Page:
By Andrew Burton
When Metallica recorded their fifth album in 1991, they found themselves at a crossroads. With four thrash classics under their belt and inches away from commercial acceptance, they could have continued producing critically acclaimed material or they could finally break into the mainstream. When The Black Album was released, it was obvious which route they took. It was a stylistic departure into a more radio-friendly hard rock sound, and it proved to be the ultimate double-edged sword. It sold millions, established Metallica as the biggest metal band in the world and the album’s hit single Enter Sandman has become engrained in the subconscious of every rock fan. On the flipside, it angered many of the band’s devoted fans that had been following them since their roots in the Bay Area thrash scene, who bombarded the band with accusations of selling out. It was apparent that Metallica were never going to create another Master of Puppets. Instead they were headed straight into the world of GQ haircuts, Oasis balladry, psychotherapy, and a disastrous but oddly hilarious experiment with nu-metal.
Twenty-years later, Mastodon is at the exact same crossroads. The careers of both bands have been eerily similar. Each formed in the two worst eras of metal, Metallica in the hair metal scene and Mastodon in the pseudo-aggressive, but equally awful nu-metal scene. Their debut albums, Kill ‘Em All and Remission repesctively, showcased each band in their rawest form, while their next few albums had the bands delve into more progressive sounds (especially Mastodon). Both bands have built their fan base on constant touring and excellent albums, and are both the biggest metal bands of their respective generations. For their fifth album, Metallica hired Bob Rock to streamline their sound into a pop-metal machine. For The Hunter, Mastodon have picked Mike Elizondo, whose production resume includes (brace yourself) 50 Cent, P!nk and Maroon 5. It’s definitely a strange pick, and one can only wonder which direction the band is taking for this record.
Before The Hunter was officially released, Mastodon had already issued two very different promotional singles to the public. The first song, Black Tongue is much more in line with the band’s previous progressive work. The song’s constantly changing riffs range from the sludge metal sound Mastodon is best known for to faster and more abrasive thrash metal riffs. Combined with a frenetic drumbeat and Brent Hinds’ dark lyrics filled with images of death and loss, the song is a definite highlight. If only the next single, Curl of the Burl, was half as good. A clear attempt to get radio play, it sounds more like a Foo Fighters b-side than a Mastodon single. Mastodon have always been a band known to challenge their listeners with odd time signatures and unconventional forms, which have made their previous albums succeed. Curl of the Burl doesn’t challenge any conventions. It’s filled with boring riffs and has a chorus that sounds like it took the band five seconds to write. A very disappointing effort.
Mastodon’s first four albums have all been linked by a loose concept (some looser than others), but this one’s is definitely the most shocking… absolutely nothing. This album plays far more like a mix-tape. Psychedelic rock songs are placed before Queens of the Stone Age-esque radio rock songs, giving the album a far different feel from previous works. Whereas albums such as Crack the Skye felt much more like a story, filled with climaxes and progression, the songs on The Hunter feel like standalone ideas. This might appeal to a broader audience who don’t have the patience to listen to an album in its full form, but might also alienate hardcore fans, just adding to the fire of sellout accusations.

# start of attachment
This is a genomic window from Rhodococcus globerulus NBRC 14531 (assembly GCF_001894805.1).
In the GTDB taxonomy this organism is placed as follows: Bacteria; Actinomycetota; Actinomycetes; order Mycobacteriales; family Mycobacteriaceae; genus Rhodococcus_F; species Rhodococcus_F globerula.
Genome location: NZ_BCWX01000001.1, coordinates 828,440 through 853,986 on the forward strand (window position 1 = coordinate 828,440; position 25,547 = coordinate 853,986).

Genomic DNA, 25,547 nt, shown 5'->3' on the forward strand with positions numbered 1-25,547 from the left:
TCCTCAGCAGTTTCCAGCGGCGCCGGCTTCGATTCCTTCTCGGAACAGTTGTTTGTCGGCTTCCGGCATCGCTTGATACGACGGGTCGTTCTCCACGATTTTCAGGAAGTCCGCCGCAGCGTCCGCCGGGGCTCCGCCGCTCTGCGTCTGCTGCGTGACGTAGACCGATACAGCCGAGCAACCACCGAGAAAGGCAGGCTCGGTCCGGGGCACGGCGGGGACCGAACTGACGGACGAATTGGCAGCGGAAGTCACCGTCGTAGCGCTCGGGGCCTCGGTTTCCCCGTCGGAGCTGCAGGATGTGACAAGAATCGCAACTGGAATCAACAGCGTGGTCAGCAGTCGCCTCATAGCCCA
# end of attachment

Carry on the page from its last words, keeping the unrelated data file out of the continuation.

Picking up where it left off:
As mentioned earlier, Black Tongue is quite possibly the best song on the album. But the competition is close; the Thin Lizzy-esque dual lead guitar on Blasteroid is complimented with demented screaming from Hinds that hasn’t been seen since Remission. The title track is slow and haunting and Neurosis’ Scott Kelly shows up on Spectrelight to give a great vocal performance. The Sparrow, the final track on the album experiments with psychedelic vocals and lots of interesting effects throughout. To call this album a metal album is a misnomer. Most of the songs are more reminiscent of the classic rock sounds of Led Zeppelin than the sludgy progressive metal the band has developed (the exception being Creature Lives, a fantastic song that evokes the progressive sounds developed on Crack the Skye). When it works, it definitely works. But when it doesn’t, Mastodon falls into trouble.
The band has crafted many radio-friendly songs for this album, and not to come off as an elitist, but these moments are definitely the low points. Tracks such as Curl of the Burl and Octopus Has No Friends can be summarized in one word: boring. What made Mastodon the greatest metal band of this decade was their refusal to write music according to guidelines. Each previous record was musically evolving. With The Hunter, that evolution has stalled in favour of radio hits. The problem too is that many of them aren’t catchy. All the Heavy Lifting and Dry Bone Valley are instantly forgettable attempts at crafting heavy pop songs.
When Metallica took the mainstream route in 1991, everyone knew that the band was forever changed, while with Mastodon many of the elements that made previous albums successful are still present. However, the album is weighed down by mainstream radio attempts. On The Black Album, Metallica were able to craft memorable radio-rock anthems, but on The Hunter, few of these songs stand out. When the record works, it is dead on, but the bland hit-making attempts bring the album down.